A recently published study from the Center for Security and Emerging Technology (CSET), a think-tank at Georgetown University, indicates commonly held perceptions about China’s supposed AI spending may be grossly off-base. Key takeaways suggest the PRC spends much less than the US on ‘military’ and ‘defense’ AI.
Here’s a hot take: All AI is military AI.
Let’s start with the study. You can read it here, but to briefly sum up, the authors write:
We assess with low to moderate confidence that China’s public investment in AI R&D was on the order of a few billion dollars in 2018. With higher confidence, we assess that China’s government is not investing tens of billions of dollars annually in AI R&D, as some have suggested.
The researchers at CSET had a near-impossible job set out before them. The public discourse on China’s spending is largely based on speculation. As you can imagine, the PRC doesn’t release information about its government spending.
CSET takes great pains – over dozens of paragraphs – to point out that there isn’t enough data available on China’s AI spending to come to any real conclusions. Here the researchers point out that these are estimates:
Given the pervasive uncertainties and assumptions in our analysis, we urge readers not to draw anything from these figures other than rough orders of magnitude.
However, they also point out that their study’s purpose was to research previous estimates and update with any new information, thus CSET’s guesses are far more educated:
We believe it is highly unlikely that China is investing tens of billions of dollars per year in AI R&D, as other sources suggest. Although our findings and assumptions are tentative, inferring tens of billions of dollars in annual R&D spending from publicly available data would require much more extreme assumptions.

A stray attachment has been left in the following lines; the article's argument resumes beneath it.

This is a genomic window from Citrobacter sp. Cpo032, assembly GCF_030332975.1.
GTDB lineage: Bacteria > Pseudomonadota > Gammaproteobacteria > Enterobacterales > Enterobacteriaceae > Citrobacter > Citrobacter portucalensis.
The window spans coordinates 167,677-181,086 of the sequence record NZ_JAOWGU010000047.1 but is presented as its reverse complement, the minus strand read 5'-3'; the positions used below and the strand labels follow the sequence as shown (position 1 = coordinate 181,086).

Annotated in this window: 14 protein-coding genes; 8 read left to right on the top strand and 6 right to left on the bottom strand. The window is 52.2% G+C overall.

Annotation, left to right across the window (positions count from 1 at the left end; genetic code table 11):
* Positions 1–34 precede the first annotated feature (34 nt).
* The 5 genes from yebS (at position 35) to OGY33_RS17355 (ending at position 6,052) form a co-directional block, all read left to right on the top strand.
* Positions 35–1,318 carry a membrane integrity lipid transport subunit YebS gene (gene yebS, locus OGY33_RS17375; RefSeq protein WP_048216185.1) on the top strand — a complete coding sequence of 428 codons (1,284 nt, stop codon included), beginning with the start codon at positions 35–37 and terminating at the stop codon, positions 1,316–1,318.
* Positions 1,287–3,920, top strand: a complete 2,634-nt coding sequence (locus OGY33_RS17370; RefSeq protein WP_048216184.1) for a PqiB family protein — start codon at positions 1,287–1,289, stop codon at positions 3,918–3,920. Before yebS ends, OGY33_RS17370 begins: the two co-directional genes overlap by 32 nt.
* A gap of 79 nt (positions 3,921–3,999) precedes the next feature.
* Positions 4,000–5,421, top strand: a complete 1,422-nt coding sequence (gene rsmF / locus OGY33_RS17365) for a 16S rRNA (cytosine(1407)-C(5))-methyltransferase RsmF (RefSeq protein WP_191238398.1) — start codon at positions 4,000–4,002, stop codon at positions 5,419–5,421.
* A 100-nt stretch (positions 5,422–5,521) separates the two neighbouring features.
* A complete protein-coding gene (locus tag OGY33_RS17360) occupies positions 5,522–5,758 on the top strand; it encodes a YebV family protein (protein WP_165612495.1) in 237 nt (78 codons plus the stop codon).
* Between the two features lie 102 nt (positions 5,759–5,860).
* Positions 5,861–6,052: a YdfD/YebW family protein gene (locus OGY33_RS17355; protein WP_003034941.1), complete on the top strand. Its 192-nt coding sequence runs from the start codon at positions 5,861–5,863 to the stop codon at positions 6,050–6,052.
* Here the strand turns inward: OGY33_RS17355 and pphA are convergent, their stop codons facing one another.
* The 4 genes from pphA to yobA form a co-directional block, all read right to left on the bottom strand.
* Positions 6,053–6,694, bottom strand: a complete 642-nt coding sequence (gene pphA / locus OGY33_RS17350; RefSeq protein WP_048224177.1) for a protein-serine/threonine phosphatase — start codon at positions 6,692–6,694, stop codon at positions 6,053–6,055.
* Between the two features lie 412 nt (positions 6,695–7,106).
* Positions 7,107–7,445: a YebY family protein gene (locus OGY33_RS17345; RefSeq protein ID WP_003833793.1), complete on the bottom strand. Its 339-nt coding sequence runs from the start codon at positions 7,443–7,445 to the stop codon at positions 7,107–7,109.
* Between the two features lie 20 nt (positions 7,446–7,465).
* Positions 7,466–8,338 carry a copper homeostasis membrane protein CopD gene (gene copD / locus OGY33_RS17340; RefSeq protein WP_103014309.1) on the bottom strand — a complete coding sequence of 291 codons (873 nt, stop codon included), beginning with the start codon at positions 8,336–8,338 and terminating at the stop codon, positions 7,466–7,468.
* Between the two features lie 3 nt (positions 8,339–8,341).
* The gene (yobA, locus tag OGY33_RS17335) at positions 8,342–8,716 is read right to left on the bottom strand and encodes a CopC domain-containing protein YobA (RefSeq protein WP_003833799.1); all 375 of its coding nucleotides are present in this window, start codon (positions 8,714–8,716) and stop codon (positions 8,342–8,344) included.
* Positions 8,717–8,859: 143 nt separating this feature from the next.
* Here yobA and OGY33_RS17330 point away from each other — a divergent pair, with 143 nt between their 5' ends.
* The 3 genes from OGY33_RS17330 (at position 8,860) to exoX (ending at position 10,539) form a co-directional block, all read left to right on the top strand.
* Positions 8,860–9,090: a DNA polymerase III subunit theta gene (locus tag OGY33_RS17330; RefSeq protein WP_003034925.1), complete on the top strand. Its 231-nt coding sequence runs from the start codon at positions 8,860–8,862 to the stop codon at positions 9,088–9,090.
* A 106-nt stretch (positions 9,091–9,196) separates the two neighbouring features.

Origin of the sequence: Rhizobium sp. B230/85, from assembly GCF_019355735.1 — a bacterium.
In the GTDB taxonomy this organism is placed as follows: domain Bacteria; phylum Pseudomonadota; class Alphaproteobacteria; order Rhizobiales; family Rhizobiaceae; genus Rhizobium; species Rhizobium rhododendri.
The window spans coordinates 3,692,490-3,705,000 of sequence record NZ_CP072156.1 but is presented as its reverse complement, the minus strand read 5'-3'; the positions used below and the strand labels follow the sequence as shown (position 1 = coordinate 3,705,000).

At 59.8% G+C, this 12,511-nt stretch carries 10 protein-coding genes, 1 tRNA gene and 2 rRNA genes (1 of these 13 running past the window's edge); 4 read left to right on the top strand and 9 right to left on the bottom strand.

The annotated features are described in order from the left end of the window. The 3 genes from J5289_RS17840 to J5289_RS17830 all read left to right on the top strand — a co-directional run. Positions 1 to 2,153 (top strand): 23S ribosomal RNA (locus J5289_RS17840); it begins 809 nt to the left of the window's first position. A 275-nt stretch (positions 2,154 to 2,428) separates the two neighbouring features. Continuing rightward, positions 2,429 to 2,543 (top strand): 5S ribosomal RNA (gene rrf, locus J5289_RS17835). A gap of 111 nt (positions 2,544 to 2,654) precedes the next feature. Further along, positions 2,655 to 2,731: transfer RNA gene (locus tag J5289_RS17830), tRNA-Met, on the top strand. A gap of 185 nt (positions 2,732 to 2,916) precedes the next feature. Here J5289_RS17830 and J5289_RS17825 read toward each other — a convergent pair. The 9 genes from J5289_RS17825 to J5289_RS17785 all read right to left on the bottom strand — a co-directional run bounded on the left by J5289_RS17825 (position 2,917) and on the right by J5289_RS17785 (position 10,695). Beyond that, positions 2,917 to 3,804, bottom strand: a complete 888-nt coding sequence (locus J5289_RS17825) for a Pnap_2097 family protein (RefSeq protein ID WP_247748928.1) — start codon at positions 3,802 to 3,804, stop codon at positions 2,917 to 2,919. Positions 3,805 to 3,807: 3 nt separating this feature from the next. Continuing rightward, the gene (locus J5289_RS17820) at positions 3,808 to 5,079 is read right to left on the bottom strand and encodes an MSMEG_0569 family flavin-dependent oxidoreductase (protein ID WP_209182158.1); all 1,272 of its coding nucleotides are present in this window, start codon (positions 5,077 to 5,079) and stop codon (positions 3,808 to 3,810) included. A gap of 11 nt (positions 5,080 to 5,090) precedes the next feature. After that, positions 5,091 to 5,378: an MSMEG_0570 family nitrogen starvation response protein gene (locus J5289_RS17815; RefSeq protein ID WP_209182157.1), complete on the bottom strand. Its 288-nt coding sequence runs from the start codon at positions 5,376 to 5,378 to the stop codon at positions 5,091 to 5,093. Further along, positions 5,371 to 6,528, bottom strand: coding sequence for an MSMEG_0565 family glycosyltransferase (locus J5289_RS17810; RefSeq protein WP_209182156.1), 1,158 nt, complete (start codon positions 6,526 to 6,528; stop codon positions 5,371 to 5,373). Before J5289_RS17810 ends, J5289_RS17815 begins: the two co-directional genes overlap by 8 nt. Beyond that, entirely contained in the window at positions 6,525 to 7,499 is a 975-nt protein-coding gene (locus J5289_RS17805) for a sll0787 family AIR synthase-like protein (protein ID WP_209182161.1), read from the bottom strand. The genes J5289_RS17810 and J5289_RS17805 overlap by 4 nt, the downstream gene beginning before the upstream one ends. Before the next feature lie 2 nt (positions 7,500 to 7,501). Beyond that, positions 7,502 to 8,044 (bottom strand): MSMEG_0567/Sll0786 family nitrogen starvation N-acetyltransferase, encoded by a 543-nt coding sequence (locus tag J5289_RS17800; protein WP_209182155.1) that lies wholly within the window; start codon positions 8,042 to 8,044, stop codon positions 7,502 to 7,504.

So what can we take away from this knowledge? We thought China was spending tens of billions of dollars per a year on military AI, so we were scared that the PRC was going to become the supreme AI power and dominate the world by 2030. Now that we can better assume it isn’t wildly outspending the US on defense-oriented R&D, should we all sleep better at night?
No. What we can glean about China’s AI program from financial breadcrumbs and common sense won’t change the basic fact that there’s no such thing as non-military AI.
Does anyone actually believe that researchers like Andrew Ng and Ian Goodfellow developed deep learning techniques because they were driven by a lifelong passion to create an AI that could tell the difference between a cat and a dog? No, that’s preposterous. The big picture, whether it’s general AI or something else, has nothing to do with trivial problems.
The US calls everything even slightly related to the military “defense spending” because it’s pretty easy for a Republican-lead US government to get money for defense. The same tech that powers the CBP’s facial recognition systems also powers Amazon’s Ring cameras.
China can call it whatever it wants to – but the tech powering Alibaba’s fashion AI can be adapted to power missile targeting systems as easy as it can to predict whether your outfit is trendy or not.
Whether certain funds were earmarked for military, defense, education, or civilian R&D are irrellevent because artificial intelligence isn’t a product-based technology like hover tanks or railguns, it’s a science-based one like atomic bombs or electricity. Once we figure something out, the genie’s out of the bottle.
Is China spending less money on military AI than we previously assumed? It doesn’t matter. According to the CSET study, China is probably outspending the US on overall AI research (despite its GDP being roughly 40 percent lower). That seems like the more important takeaway.